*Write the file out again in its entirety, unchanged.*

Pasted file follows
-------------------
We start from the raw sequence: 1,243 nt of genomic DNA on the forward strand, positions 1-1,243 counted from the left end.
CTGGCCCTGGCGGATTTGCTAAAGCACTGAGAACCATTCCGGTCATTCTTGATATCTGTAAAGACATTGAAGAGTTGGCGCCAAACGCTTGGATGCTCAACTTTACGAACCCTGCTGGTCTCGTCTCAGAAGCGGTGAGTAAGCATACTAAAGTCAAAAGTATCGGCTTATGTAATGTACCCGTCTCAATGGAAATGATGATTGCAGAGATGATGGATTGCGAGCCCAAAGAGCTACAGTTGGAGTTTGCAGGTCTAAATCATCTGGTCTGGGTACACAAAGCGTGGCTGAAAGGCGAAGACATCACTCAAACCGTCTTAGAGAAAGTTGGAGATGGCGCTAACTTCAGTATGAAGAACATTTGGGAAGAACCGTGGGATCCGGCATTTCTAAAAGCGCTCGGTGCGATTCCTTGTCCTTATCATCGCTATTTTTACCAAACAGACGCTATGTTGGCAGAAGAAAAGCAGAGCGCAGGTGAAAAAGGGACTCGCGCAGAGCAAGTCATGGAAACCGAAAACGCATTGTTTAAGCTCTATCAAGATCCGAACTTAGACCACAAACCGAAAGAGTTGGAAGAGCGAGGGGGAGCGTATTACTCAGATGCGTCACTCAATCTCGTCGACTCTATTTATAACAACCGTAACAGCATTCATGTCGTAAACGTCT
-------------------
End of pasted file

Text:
We start from the raw sequence: 1,243 nt of genomic DNA on the forward strand, positions 1-1,243 counted from the left end.
CTGGCCCTGGCGGATTTGCTAAAGCACTGAGAACCATTCCGGTCATTCTTGATATCTGTAAAGACATTGAAGAGTTGGCGCCAAACGCTTGGATGCTCAACTTTACGAACCCTGCTGGTCTCGTCTCAGAAGCGGTGAGTAAGCATACTAAAGTCAAAAGTATCGGCTTATGTAATGTACCCGTCTCAATGGAAATGATGATTGCAGAGATGATGGATTGCGAGCCCAAAGAGCTACAGTTGGAGTTTGCAGGTCTAAATCATCTGGTCTGGGTACACAAAGCGTGGCTGAAAGGCGAAGACATCACTCAAACCGTCTTAGAGAAAGTTGGAGATGGCGCTAACTTCAGTATGAAGAACATTTGGGAAGAACCGTGGGATCCGGCATTTCTAAAAGCGCTCGGTGCGATTCCTTGTCCTTATCATCGCTATTTTTACCAAACAGACGCTATGTTGGCAGAAGAAAAGCAGAGCGCAGGTGAAAAAGGGACTCGCGCAGAGCAAGTCATGGAAACCGAAAACGCATTGTTTAAGCTCTATCAAGATCCGAACTTAGACCACAAACCGAAAGAGTTGGAAGAGCGAGGGGGAGCGTATTACTCAGATGCGTCACTCAATCTCGTCGACTCTATTTATAACAACCGTAACAGCATTCATGTCGTAAACGTCT